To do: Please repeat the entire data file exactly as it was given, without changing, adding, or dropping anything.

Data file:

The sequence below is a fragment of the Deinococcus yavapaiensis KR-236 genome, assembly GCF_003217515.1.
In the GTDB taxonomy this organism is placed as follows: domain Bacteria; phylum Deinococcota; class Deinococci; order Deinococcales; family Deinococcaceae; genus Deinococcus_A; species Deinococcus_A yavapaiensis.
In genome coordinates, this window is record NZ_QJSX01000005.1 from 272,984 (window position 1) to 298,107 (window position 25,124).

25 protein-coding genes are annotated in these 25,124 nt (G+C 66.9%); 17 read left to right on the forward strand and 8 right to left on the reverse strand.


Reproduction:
The sequence below is a fragment of the Deinococcus yavapaiensis KR-236 genome, assembly GCF_003217515.1.
In the GTDB taxonomy this organism is placed as follows: domain Bacteria; phylum Deinococcota; class Deinococci; order Deinococcales; family Deinococcaceae; genus Deinococcus_A; species Deinococcus_A yavapaiensis.
In genome coordinates, this window is record NZ_QJSX01000005.1 from 272,984 (window position 1) to 298,107 (window position 25,124).

25 protein-coding genes are annotated in these 25,124 nt (G+C 66.9%); 17 read left to right on the forward strand and 8 right to left on the reverse strand.